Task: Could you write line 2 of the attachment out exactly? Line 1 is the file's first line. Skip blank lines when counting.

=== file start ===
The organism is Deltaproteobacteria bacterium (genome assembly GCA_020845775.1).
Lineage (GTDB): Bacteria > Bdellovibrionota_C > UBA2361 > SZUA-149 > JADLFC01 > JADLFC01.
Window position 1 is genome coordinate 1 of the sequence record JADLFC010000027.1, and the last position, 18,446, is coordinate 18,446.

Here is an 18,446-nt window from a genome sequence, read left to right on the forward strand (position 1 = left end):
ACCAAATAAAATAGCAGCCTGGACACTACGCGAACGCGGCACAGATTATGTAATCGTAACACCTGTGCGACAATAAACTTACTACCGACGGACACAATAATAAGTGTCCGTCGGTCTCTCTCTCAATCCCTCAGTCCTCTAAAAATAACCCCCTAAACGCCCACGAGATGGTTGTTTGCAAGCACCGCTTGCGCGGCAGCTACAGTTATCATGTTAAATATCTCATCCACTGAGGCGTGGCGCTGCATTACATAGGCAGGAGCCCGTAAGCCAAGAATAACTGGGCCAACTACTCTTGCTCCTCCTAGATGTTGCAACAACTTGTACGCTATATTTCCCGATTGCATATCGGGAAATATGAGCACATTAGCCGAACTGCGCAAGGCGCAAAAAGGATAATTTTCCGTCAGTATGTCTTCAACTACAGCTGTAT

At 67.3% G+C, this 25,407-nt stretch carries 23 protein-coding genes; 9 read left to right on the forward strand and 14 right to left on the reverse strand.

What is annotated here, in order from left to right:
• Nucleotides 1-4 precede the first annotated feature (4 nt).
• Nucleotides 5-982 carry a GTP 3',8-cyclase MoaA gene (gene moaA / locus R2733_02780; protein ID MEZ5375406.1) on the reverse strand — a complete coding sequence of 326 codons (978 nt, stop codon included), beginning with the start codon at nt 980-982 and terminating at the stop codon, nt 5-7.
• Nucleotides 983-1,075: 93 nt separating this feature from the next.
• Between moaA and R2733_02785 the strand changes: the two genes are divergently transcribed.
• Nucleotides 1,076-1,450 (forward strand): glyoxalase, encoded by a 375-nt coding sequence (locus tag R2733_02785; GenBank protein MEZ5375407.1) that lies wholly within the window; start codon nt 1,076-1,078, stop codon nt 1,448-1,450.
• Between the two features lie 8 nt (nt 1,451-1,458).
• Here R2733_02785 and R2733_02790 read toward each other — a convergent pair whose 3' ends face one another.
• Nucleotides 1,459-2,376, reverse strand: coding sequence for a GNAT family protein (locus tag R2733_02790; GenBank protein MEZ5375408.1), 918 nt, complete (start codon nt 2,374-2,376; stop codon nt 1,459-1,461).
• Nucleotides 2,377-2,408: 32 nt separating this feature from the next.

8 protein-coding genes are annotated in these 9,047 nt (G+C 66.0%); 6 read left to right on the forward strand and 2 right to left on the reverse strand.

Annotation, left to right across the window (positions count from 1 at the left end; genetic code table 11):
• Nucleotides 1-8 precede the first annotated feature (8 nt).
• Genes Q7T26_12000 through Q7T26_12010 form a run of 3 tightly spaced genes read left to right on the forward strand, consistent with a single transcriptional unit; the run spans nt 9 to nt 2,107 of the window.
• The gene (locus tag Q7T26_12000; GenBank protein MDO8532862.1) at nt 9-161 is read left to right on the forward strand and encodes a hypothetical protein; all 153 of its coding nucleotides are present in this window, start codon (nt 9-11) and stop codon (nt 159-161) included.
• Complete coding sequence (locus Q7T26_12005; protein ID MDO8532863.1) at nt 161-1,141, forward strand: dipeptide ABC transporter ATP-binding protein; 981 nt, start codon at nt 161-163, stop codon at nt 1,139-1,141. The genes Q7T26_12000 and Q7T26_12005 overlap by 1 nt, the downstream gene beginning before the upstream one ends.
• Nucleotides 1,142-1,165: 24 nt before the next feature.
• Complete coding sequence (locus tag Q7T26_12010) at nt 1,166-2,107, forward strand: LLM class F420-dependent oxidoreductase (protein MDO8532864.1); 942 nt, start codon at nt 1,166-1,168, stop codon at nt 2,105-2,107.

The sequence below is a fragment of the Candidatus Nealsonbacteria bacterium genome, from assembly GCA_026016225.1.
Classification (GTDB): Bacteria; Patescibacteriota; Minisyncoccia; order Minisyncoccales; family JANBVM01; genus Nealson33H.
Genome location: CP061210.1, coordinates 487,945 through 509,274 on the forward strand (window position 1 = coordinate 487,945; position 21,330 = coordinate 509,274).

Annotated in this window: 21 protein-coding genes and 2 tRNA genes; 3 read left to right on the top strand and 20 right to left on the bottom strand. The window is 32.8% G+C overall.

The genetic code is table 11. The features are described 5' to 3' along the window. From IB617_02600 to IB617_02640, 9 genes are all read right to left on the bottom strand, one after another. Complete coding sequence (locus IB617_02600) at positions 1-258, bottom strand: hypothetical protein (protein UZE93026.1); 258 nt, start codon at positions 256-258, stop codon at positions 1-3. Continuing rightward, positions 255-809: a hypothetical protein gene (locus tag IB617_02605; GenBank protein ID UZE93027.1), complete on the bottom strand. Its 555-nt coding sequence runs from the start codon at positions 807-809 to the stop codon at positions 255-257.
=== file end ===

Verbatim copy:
Lineage (GTDB): Bacteria > Bdellovibrionota_C > UBA2361 > SZUA-149 > JADLFC01 > JADLFC01.